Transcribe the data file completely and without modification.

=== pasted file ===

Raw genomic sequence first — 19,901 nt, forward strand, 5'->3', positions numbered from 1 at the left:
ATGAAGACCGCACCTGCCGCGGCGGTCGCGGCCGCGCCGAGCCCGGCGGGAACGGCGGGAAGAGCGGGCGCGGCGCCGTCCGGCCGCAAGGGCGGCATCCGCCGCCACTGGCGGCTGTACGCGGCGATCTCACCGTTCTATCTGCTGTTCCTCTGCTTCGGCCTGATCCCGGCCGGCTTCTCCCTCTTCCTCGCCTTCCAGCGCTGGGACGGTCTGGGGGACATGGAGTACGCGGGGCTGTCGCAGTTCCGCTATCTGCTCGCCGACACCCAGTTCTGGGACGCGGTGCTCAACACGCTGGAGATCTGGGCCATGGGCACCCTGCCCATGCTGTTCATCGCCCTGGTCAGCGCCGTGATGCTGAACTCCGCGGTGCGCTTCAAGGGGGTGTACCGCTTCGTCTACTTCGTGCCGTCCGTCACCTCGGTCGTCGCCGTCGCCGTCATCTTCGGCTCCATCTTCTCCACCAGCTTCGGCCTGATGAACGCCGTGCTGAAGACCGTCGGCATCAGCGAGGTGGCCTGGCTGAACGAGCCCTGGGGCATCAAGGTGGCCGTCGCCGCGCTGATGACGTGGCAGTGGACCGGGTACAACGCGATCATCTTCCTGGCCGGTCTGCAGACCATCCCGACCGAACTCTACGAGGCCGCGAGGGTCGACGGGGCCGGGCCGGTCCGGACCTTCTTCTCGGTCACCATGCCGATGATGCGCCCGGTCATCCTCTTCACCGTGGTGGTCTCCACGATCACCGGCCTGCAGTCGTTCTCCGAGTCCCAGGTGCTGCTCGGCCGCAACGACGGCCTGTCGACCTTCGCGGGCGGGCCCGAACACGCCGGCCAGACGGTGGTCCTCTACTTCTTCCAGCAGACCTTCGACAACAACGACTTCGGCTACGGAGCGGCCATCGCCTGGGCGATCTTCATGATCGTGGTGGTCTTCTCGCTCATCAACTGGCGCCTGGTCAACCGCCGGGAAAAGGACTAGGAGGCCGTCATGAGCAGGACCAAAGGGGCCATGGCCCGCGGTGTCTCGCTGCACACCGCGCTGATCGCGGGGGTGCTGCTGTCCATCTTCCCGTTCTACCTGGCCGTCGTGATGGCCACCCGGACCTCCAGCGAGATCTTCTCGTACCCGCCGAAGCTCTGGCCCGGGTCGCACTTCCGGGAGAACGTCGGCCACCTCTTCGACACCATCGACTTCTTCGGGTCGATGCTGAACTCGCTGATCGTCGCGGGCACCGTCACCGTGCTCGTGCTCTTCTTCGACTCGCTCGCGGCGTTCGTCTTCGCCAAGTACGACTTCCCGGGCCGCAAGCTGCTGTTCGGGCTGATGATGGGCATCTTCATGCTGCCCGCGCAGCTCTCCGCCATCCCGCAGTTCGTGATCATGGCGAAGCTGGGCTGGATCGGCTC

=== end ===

Raw genomic sequence first — 19,901 nt, forward strand, 5'->3', positions numbered from 1 at the left:
ATGAAGACCGCACCTGCCGCGGCGGTCGCGGCCGCGCCGAGCCCGGCGGGAACGGCGGGAAGAGCGGGCGCGGCGCCGTCCGGCCGCAAGGGCGGCATCCGCCGCCACTGGCGGCTGTACGCGGCGATCTCACCGTTCTATCTGCTGTTCCTCTGCTTCGGCCTGATCCCGGCCGGCTTCTCCCTCTTCCTCGCCTTCCAGCGCTGGGACGGTCTGGGGGACATGGAGTACGCGGGGCTGTCGCAGTTCCGCTATCTGCTCGCCGACACCCAGTTCTGGGACGCGGTGCTCAACACGCTGGAGATCTGGGCCATGGGCACCCTGCCCATGCTGTTCATCGCCCTGGTCAGCGCCGTGATGCTGAACTCCGCGGTGCGCTTCAAGGGGGTGTACCGCTTCGTCTACTTCGTGCCGTCCGTCACCTCGGTCGTCGCCGTCGCCGTCATCTTCGGCTCCATCTTCTCCACCAGCTTCGGCCTGATGAACGCCGTGCTGAAGACCGTCGGCATCAGCGAGGTGGCCTGGCTGAACGAGCCCTGGGGCATCAAGGTGGCCGTCGCCGCGCTGATGACGTGGCAGTGGACCGGGTACAACGCGATCATCTTCCTGGCCGGTCTGCAGACCATCCCGACCGAACTCTACGAGGCCGCGAGGGTCGACGGGGCCGGGCCGGTCCGGACCTTCTTCTCGGTCACCATGCCGATGATGCGCCCGGTCATCCTCTTCACCGTGGTGGTCTCCACGATCACCGGCCTGCAGTCGTTCTCCGAGTCCCAGGTGCTGCTCGGCCGCAACGACGGCCTGTCGACCTTCGCGGGCGGGCCCGAACACGCCGGCCAGACGGTGGTCCTCTACTTCTTCCAGCAGACCTTCGACAACAACGACTTCGGCTACGGAGCGGCCATCGCCTGGGCGATCTTCATGATCGTGGTGGTCTTCTCGCTCATCAACTGGCGCCTGGTCAACCGCCGGGAAAAGGACTAGGAGGCCGTCATGAGCAGGACCAAAGGGGCCATGGCCCGCGGTGTCTCGCTGCACACCGCGCTGATCGCGGGGGTGCTGCTGTCCATCTTCCCGTTCTACCTGGCCGTCGTGATGGCCACCCGGACCTCCAGCGAGATCTTCTCGTACCCGCCGAAGCTCTGGCCCGGGTCGCACTTCCGGGAGAACGTCGGCCACCTCTTCGACACCATCGACTTCTTCGGGTCGATGCTGAACTCGCTGATCGTCGCGGGCACCGTCACCGTGCTCGTGCTCTTCTTCGACTCGCTCGCGGCGTTCGTCTTCGCCAAGTACGACTTCCCGGGCCGCAAGCTGCTGTTCGGGCTGATGATGGGCATCTTCATGCTGCCCGCGCAGCTCTCCGCCATCCCGCAGTTCGTGATCATGGCGAAGCTGGGCTGGATCGGCTC